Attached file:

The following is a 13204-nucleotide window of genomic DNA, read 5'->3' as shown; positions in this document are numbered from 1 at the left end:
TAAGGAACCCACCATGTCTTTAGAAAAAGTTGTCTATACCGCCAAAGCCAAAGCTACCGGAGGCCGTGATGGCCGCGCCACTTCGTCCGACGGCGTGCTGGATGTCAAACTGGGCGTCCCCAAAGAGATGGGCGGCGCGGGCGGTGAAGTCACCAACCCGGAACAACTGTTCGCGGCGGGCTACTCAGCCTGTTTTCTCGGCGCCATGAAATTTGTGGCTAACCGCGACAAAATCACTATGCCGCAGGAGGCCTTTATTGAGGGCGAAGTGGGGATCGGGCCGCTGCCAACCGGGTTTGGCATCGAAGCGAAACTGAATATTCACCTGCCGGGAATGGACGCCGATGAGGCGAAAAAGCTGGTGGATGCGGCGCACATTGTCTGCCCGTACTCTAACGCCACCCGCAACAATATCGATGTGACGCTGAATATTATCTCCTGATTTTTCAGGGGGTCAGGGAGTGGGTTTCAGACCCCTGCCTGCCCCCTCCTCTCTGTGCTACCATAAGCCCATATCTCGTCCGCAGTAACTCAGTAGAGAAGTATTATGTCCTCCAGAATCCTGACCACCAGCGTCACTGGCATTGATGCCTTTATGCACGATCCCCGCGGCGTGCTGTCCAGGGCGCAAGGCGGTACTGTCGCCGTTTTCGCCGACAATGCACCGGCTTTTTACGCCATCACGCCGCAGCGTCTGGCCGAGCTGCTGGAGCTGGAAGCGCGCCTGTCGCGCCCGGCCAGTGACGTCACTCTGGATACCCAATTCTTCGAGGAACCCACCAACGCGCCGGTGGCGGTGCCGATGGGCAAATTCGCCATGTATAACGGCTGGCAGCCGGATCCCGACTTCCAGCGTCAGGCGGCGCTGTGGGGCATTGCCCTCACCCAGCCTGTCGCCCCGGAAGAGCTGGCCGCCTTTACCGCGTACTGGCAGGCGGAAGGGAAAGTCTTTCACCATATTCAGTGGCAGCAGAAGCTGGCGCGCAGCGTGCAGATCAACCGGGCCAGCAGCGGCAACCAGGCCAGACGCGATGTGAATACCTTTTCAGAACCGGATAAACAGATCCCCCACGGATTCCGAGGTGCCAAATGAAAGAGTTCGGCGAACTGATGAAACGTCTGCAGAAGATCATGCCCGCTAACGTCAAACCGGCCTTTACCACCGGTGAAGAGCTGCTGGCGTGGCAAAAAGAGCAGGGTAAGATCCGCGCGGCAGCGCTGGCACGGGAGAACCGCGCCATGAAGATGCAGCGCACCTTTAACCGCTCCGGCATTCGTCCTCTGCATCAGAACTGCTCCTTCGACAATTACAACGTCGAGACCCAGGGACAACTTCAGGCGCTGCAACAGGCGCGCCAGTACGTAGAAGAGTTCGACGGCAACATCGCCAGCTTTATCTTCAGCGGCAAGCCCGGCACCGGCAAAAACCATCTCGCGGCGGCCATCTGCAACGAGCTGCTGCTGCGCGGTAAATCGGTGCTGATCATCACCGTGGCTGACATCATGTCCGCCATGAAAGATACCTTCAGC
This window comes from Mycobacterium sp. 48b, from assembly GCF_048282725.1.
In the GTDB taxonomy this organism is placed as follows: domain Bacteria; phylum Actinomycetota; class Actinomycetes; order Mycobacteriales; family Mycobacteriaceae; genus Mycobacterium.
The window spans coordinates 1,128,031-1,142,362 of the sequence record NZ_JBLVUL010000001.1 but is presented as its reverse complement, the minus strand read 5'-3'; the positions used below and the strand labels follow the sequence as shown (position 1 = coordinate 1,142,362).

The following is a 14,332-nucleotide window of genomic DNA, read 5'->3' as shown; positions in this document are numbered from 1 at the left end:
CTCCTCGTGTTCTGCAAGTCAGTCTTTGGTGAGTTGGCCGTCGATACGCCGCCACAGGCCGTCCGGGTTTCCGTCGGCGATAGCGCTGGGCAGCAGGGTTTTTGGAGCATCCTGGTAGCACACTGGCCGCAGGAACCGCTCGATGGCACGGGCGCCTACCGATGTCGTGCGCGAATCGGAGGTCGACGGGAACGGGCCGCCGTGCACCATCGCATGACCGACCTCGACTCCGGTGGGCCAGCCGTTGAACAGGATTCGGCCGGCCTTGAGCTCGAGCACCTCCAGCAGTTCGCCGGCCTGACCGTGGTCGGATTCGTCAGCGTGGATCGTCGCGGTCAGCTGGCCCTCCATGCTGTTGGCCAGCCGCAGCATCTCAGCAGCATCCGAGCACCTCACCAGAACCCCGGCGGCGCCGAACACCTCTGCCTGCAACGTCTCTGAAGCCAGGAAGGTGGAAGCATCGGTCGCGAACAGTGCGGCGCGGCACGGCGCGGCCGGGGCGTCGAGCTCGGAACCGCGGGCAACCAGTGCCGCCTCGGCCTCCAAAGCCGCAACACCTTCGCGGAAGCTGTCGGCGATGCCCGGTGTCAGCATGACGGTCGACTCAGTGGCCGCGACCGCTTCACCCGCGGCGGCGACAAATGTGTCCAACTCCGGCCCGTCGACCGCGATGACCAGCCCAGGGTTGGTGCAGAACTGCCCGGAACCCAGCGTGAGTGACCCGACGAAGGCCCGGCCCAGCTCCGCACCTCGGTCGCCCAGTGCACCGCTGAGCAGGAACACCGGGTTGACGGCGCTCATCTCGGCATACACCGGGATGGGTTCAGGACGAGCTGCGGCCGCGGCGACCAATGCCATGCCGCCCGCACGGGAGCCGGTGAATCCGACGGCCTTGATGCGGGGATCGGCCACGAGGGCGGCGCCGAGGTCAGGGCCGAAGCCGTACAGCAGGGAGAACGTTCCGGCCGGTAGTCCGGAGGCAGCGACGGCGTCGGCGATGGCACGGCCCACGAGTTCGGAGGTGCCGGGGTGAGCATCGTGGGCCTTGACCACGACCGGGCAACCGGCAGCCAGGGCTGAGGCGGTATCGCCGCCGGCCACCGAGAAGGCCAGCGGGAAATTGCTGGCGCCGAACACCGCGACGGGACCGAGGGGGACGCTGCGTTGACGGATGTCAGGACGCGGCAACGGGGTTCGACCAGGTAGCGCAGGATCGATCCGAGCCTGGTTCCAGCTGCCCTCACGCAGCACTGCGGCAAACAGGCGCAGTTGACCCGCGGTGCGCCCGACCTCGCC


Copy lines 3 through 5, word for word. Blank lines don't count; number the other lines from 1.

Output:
This window comes from Mycobacterium sp. 48b, from assembly GCF_048282725.1.
In the GTDB taxonomy this organism is placed as follows: domain Bacteria; phylum Actinomycetota; class Actinomycetes; order Mycobacteriales; family Mycobacteriaceae; genus Mycobacterium.
The window spans coordinates 1,128,031-1,142,362 of the sequence record NZ_JBLVUL010000001.1 but is presented as its reverse complement, the minus strand read 5'-3'; the positions used below and the strand labels follow the sequence as shown (position 1 = coordinate 1,142,362).